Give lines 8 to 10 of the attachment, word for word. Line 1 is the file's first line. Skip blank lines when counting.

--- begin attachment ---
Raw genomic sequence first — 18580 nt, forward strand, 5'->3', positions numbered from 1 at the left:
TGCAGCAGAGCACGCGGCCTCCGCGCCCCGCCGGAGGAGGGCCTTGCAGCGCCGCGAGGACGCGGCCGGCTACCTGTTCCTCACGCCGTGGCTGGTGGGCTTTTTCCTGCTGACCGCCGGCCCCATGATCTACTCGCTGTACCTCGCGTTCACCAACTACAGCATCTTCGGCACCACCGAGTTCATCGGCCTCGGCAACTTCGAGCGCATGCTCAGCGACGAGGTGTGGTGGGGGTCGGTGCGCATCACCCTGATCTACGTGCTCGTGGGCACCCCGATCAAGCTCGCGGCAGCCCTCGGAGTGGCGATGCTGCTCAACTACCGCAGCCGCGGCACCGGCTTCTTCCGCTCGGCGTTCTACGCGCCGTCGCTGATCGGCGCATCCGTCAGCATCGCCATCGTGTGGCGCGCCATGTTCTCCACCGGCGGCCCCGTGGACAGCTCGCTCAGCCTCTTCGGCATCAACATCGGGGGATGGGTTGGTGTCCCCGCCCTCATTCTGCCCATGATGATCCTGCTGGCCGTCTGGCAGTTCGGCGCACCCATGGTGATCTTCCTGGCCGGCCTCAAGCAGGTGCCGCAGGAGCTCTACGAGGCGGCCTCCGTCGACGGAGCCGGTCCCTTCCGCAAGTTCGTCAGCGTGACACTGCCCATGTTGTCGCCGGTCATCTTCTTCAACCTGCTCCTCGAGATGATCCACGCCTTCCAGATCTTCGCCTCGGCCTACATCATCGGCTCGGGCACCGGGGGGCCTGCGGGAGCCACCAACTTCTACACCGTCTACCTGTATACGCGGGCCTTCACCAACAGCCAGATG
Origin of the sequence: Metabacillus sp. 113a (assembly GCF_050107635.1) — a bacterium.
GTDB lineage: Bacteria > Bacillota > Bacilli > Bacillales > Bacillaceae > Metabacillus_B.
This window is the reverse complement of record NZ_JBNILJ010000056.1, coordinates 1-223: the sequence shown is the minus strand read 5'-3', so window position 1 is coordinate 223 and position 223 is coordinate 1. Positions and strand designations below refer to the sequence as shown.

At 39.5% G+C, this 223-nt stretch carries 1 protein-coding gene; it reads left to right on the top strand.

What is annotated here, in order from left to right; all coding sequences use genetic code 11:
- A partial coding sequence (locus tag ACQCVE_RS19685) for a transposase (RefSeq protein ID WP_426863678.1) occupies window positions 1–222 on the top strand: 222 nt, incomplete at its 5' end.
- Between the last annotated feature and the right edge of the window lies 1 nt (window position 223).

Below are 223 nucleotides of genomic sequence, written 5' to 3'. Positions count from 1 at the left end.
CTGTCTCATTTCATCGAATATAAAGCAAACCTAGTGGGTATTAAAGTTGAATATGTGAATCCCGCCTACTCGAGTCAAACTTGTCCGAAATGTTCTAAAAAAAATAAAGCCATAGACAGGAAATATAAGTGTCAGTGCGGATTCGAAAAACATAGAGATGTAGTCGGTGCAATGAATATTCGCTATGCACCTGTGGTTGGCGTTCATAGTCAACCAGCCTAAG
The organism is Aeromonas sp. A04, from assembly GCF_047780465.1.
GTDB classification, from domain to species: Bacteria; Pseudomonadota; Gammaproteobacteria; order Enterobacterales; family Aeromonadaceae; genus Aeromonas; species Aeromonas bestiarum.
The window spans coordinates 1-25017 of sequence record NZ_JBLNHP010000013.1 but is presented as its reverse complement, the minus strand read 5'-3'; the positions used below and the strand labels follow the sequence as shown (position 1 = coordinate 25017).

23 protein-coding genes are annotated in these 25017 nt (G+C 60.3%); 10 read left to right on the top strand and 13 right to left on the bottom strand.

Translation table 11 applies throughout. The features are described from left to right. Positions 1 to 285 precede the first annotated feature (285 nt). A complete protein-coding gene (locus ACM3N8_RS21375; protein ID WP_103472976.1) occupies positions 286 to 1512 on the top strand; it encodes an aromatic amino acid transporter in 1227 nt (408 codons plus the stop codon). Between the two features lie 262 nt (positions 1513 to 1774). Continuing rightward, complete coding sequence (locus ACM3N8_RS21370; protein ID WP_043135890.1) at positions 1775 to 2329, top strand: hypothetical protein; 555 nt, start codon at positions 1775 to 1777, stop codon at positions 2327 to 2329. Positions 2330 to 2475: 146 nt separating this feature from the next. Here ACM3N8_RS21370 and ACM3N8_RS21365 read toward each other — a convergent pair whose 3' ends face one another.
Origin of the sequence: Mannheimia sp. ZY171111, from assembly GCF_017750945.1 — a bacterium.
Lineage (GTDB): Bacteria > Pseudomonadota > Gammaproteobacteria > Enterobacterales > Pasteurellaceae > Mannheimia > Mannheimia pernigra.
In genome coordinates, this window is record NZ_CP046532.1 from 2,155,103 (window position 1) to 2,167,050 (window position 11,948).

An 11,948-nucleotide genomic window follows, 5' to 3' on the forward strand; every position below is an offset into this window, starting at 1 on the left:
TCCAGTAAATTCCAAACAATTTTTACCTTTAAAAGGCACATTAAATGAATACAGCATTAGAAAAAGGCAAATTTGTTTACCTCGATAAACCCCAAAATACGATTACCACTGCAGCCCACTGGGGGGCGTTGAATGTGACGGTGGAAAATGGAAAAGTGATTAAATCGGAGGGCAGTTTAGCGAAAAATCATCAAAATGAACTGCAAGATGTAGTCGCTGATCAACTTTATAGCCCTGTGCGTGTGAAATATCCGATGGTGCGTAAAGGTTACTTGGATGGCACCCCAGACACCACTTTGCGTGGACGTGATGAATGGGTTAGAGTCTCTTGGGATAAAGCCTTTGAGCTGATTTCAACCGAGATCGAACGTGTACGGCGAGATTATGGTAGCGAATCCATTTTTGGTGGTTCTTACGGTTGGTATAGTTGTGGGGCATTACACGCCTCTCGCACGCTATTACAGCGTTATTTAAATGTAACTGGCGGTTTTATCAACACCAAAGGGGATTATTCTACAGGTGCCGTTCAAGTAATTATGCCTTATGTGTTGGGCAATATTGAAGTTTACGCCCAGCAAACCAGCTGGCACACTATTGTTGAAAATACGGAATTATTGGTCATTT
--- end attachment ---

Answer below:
- A partial coding sequence (locus tag ACQCVE_RS19685) for a transposase (RefSeq protein ID WP_426863678.1) occupies window positions 1–222 on the top strand: 222 nt, incomplete at its 5' end.
- Between the last annotated feature and the right edge of the window lies 1 nt (window position 223).

Below are 223 nucleotides of genomic sequence, written 5' to 3'. Positions count from 1 at the left end.